NJPW Summer Struggle 8/7-10/21 Review: R3K Is Not OK

After a break from televised shows, New Japan Pro Wrestling returns with the first leg of Super Junior Tag League, a tournament that two different wrestlers said they found out was happening the week before. There’s also a NEVER 6-man title match and some storyline progression for the next Wrestle Grand Slam, but most importantly, Roppongi 3K might be terminally not okay!

Let’s dig into everything that happened on August 7-10 of the Summer Struggle tour, starting with:

I’m not saying this btw, do not accuse me of Taguchi slander (NJPW)

Super Junior Tag League does not feel very super this year

Both ELP and Hiromu say they were surprised to learn that Super Junior Tag League 2021 was happening when it was happening, and that fits this tournament’s whole vibe. The junior tag team division has struggled with repetitive booking, and that staleness along with some dud title matches this year have made it the weakest championship picture that isn’t KOPW. The division was revitalized recently by the Mega Coaches getting involved, but SJTL feels like a return to the same-old.

Part of this is because of the pandemic. NJPW’s junior division, much more than the heavyweight scene, relies on outsider participation, guest performers from outside of Japan and, pre-2016, the Japanese wrestling scene outside of New Japan. Without the usual obligatory Luchadors Who Have Good Matches But Always Lose team or any of the many short dudes from the U.S. available to New Japan these days or making the surprise fun decision to get, like, HYO and Kikuta from Dragon Gate to come be entertaining and eat pins, the freshest teams in the tournament are Gedo and Dick Togo and the Flying Tigers (Robbie Eagles and Tiger Mask), both of which include wrestlers past their prime. Other than that, we have Roppongi 3K, ELP and Ishimori, Desperado and Kanemaru, and Wato and Taguchi. It’s not the most inspiring lineup!

I would love to be able to transition from that with a big BUT and talk about how everyone is having bangers and proving the junior tag division haters wrong, but that’s not really happening. These matches would probably be a lot more entertaining to someone who just started watching NJPW this year, but if you’ve been watching for the past couple of years, they’re not that exciting. The round-robin format doesn’t help at all – like the 32-man New Japan Cup, it feels like it’s just like this in order to provide more Content to fill up more shows. Making the junior tag tournament a single-elimination thing again would be the easiest way to make it more exciting, even without guest star tag teams, but obviously, that’s not how it was set up this year.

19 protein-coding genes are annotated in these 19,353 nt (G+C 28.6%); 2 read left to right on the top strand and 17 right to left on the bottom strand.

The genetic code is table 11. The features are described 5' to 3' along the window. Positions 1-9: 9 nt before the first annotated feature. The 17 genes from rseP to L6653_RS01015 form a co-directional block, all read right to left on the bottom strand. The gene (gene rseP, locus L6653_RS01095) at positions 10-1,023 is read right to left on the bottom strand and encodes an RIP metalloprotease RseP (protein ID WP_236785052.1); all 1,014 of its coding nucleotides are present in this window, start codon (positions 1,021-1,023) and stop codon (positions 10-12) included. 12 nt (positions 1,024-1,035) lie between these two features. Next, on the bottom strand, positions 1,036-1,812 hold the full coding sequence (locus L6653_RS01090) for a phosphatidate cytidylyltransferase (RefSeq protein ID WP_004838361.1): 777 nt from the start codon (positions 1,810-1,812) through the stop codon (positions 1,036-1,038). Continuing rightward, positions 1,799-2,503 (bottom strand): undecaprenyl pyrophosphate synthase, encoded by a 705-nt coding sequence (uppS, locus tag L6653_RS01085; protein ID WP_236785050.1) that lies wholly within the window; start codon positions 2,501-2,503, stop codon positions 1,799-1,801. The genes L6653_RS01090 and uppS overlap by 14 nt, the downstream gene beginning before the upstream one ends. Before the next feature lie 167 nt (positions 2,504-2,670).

That’s not to say there are zero highlights in this tournament, though. The teamwork from Eagles and Tiger Mask (lots of kicks!) is entertaining, their whole partnership feels charmingly wholesome, and Robbie Eagles continues to look good and be set up to look good in this NJPW run. Wato and Taguchi also have some good moments, including what’s probably the most exciting stretch of any SJTL match, their offense leading to their main event victory over Roppongi 3K.

If there’s one match from these shows that’s going to stick in my mind, it’s the BC vs. BC battle of Dick Togo and Gedo vs. Phantasmo and Ishimori. A couple times every year for the past seven years, two wrestlers or teams from Bullet Club meet in a tournament with the agreement that the lower-level party is going to lie down for the other one, and then that never ever works out. This running gag legitimately explains the whole personality of this faction, and most iterations of it are pretty funny.

Watching ELP and the Bone Soldier get their asses kicked (and backs raked) by a couple of old men for a while is also pretty funny, although Gedo getting in any kind of offense on Ishimori is very questionable. Also questionable: Gedo’s new nickname, “The Blacksmith,” which feels like a concept he ran by somebody and they just nodded and went along with it because he’s the booker.


There are also two storylines in Super Junior Tag League and one of them is making me super sad!

Along with the wins and losses and accumulation of points, the 2021 Super Junior Tag League has two dramatic storylines going on, and both have the potential to have significant impacts on the junior division. The first is that our current IWGP Junior Heavyweight Tag Team Champions, El Phantasmo and Taiji Ishimori, are undefeated in the league, and ELP promises that if they win the tournament, they’re going to challenge the IWGP Heavyweight Tag Team Champions because they’ll have proved they’re above the junior division. The teams they still need to beat in order to achieve this are Robbie Eagles and Tiger Mask (the other 3-0 team) and Kanemaru and Desperado (2-1.)

Either of these other duos beating Bullet Club and winning the league would add some revenge spice to their tag title challenge at Wrestle Grand Slam. Eagles and Tiger Mask would be the out-of-left-field pick, while Kanemaru and Desperado challenging would nominally call back to a rivalry, but probably just feel repetitive. It’s also very possible that Suzukigun and the Flying Tigers could finish the tournament in a tie, making the WGS match a three-way that includes the beefs between Eagles and ELP, Eagles and Desperado, and Desperado with both the BC guys, sort of. Although the junior tag division is far from hot right now and neither is this tournament, it is possible we come out of it with a title match that’s a little different for the division, and more interesting than this league.

A major reason that this year’s Super Junior Tag League has such weird vibes isn’t just the stale matchups and less-than-elevated state of the junior tag division, but because its most compelling storyline isn’t about who’s going to win the tournament – it’s about who can’t stop losing. Roppongi 3K, the team that’s won this tournament for the past three years, goes 0-3 in their first three matches, with Yoh taking the pin or submission every time.